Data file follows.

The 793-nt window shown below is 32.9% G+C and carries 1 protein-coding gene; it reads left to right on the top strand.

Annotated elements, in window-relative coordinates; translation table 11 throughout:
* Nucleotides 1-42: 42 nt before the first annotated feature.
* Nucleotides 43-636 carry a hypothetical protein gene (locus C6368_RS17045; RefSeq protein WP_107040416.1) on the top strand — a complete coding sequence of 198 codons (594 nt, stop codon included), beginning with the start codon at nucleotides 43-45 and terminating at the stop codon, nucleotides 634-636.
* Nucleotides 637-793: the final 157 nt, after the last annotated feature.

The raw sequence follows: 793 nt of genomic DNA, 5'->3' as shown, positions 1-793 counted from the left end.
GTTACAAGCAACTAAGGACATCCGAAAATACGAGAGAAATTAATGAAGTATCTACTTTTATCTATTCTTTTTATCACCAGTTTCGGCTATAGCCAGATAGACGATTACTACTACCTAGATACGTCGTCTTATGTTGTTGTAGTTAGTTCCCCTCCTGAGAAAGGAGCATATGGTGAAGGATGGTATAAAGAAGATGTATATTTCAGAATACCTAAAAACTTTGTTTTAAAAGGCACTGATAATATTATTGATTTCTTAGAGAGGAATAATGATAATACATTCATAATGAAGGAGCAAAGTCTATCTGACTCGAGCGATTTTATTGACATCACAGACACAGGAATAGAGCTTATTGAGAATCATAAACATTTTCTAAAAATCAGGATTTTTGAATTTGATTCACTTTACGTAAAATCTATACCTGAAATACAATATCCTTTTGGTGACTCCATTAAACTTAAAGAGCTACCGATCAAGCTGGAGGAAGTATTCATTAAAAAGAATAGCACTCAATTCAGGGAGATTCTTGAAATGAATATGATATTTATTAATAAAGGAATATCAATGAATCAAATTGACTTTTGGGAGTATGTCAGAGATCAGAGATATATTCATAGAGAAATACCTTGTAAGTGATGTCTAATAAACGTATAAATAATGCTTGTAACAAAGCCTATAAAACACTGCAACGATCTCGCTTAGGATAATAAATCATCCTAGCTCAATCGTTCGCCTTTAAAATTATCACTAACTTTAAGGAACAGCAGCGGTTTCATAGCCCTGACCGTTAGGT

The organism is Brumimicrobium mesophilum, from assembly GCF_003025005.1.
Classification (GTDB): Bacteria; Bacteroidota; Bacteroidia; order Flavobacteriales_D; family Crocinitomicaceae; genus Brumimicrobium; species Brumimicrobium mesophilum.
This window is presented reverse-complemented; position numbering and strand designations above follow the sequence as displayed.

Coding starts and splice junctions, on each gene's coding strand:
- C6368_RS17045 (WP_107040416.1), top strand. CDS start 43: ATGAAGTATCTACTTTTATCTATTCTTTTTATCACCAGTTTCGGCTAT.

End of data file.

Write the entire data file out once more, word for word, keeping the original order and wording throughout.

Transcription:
The 793-nt window shown below is 32.9% G+C and carries 1 protein-coding gene; it reads left to right on the top strand.

Annotated elements, in window-relative coordinates; translation table 11 throughout:
* Nucleotides 1-42: 42 nt before the first annotated feature.
* Nucleotides 43-636 carry a hypothetical protein gene (locus C6368_RS17045; RefSeq protein WP_107040416.1) on the top strand — a complete coding sequence of 198 codons (594 nt, stop codon included), beginning with the start codon at nucleotides 43-45 and terminating at the stop codon, nucleotides 634-636.
* Nucleotides 637-793: the final 157 nt, after the last annotated feature.

The raw sequence follows: 793 nt of genomic DNA, 5'->3' as shown, positions 1-793 counted from the left end.
GTTACAAGCAACTAAGGACATCCGAAAATACGAGAGAAATTAATGAAGTATCTACTTTTATCTATTCTTTTTATCACCAGTTTCGGCTATAGCCAGATAGACGATTACTACTACCTAGATACGTCGTCTTATGTTGTTGTAGTTAGTTCCCCTCCTGAGAAAGGAGCATATGGTGAAGGATGGTATAAAGAAGATGTATATTTCAGAATACCTAAAAACTTTGTTTTAAAAGGCACTGATAATATTATTGATTTCTTAGAGAGGAATAATGATAATACATTCATAATGAAGGAGCAAAGTCTATCTGACTCGAGCGATTTTATTGACATCACAGACACAGGAATAGAGCTTATTGAGAATCATAAACATTTTCTAAAAATCAGGATTTTTGAATTTGATTCACTTTACGTAAAATCTATACCTGAAATACAATATCCTTTTGGTGACTCCATTAAACTTAAAGAGCTACCGATCAAGCTGGAGGAAGTATTCATTAAAAAGAATAGCACTCAATTCAGGGAGATTCTTGAAATGAATATGATATTTATTAATAAAGGAATATCAATGAATCAAATTGACTTTTGGGAGTATGTCAGAGATCAGAGATATATTCATAGAGAAATACCTTGTAAGTGATGTCTAATAAACGTATAAATAATGCTTGTAACAAAGCCTATAAAACACTGCAACGATCTCGCTTAGGATAATAAATCATCCTAGCTCAATCGTTCGCCTTTAAAATTATCACTAACTTTAAGGAACAGCAGCGGTTTCATAGCCCTGACCGTTAGGT

The organism is Brumimicrobium mesophilum, from assembly GCF_003025005.1.
Classification (GTDB): Bacteria; Bacteroidota; Bacteroidia; order Flavobacteriales_D; family Crocinitomicaceae; genus Brumimicrobium; species Brumimicrobium mesophilum.
This window is presented reverse-complemented; position numbering and strand designations above follow the sequence as displayed.

Coding starts and splice junctions, on each gene's coding strand:
- C6368_RS17045 (WP_107040416.1), top strand. CDS start 43: ATGAAGTATCTACTTTTATCTATTCTTTTTATCACCAGTTTCGGCTAT.